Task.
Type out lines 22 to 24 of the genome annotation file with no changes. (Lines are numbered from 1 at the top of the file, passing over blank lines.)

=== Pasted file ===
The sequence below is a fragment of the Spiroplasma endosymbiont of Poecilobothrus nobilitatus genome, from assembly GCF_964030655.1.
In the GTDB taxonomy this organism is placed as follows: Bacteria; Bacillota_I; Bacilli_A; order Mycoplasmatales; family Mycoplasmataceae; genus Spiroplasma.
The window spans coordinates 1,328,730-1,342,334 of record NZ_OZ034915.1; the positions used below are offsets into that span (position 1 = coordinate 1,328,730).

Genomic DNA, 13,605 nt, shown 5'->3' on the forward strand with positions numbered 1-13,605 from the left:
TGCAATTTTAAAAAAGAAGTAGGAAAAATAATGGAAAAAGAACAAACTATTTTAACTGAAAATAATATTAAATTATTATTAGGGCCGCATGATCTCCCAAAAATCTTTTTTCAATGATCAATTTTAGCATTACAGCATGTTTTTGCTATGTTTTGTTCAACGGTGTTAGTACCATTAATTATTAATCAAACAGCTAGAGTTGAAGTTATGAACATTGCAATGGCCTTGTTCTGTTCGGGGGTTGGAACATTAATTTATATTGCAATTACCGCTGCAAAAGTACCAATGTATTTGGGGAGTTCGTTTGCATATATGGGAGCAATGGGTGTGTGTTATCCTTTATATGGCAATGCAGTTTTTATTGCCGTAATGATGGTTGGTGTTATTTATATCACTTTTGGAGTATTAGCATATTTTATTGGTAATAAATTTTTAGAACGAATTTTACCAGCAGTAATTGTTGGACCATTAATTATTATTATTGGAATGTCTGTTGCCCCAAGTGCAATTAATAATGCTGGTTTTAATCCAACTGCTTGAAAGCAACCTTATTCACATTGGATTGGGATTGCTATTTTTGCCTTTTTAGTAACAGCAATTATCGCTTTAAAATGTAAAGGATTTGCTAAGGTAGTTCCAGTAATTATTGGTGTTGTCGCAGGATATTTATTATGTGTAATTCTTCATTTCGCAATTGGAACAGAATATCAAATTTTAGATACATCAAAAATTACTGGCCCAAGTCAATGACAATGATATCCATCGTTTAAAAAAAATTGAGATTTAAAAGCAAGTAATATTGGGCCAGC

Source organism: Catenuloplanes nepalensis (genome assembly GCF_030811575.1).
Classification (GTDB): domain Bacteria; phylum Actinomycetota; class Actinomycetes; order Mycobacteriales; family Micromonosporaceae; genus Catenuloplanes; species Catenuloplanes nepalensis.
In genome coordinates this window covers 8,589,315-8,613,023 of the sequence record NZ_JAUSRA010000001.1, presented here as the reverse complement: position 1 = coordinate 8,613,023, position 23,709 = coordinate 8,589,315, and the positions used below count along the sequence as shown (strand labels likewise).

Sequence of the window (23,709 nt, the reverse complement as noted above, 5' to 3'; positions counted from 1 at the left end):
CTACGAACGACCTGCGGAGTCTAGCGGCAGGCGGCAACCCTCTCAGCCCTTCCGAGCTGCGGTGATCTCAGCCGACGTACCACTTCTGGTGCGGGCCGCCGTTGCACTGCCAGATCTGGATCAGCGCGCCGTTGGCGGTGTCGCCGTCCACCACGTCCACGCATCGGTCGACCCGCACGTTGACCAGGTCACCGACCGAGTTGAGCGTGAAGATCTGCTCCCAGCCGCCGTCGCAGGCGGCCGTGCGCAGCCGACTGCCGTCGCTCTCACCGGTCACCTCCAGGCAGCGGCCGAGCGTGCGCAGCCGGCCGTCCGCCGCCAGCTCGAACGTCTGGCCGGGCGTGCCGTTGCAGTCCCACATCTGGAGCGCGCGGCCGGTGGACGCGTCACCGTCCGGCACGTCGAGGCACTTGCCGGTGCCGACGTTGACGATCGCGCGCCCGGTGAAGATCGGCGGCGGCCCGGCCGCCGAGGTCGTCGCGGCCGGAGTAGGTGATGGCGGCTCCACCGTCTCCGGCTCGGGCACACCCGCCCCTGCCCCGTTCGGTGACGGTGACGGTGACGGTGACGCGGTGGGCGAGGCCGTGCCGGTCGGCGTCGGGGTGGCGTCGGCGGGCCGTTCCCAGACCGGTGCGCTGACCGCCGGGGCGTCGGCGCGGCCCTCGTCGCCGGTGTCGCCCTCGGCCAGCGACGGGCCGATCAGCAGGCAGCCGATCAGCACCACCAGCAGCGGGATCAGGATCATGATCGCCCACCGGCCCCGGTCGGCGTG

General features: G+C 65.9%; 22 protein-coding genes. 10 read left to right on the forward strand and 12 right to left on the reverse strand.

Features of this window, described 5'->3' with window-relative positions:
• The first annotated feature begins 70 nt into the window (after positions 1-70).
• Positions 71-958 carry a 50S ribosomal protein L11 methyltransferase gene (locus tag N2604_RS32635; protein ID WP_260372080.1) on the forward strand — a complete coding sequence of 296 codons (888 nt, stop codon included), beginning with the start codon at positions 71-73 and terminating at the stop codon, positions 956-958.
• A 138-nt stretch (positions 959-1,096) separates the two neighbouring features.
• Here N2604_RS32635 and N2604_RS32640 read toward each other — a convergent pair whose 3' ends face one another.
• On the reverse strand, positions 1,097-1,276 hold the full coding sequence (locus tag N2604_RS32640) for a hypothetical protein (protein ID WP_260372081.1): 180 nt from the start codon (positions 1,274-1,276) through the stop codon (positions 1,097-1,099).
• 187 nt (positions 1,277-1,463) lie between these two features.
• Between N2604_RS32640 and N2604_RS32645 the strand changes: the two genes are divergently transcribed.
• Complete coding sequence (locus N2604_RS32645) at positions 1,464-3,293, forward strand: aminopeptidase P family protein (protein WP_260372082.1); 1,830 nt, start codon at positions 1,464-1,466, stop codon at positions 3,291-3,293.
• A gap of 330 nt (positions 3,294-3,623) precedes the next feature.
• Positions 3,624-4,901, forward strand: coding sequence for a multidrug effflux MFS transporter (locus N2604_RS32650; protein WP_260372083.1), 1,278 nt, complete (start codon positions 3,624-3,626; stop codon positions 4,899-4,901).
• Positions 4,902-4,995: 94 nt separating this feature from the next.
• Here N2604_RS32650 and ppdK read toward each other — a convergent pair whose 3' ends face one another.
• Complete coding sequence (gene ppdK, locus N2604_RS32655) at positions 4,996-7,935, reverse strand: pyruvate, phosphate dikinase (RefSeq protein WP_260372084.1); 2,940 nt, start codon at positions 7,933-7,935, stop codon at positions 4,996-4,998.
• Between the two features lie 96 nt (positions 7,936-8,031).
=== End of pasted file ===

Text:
• Positions 3,624-4,901, forward strand: coding sequence for a multidrug effflux MFS transporter (locus N2604_RS32650; protein WP_260372083.1), 1,278 nt, complete (start codon positions 3,624-3,626; stop codon positions 4,899-4,901).
• Positions 4,902-4,995: 94 nt separating this feature from the next.
• Here N2604_RS32650 and ppdK read toward each other — a convergent pair whose 3' ends face one another.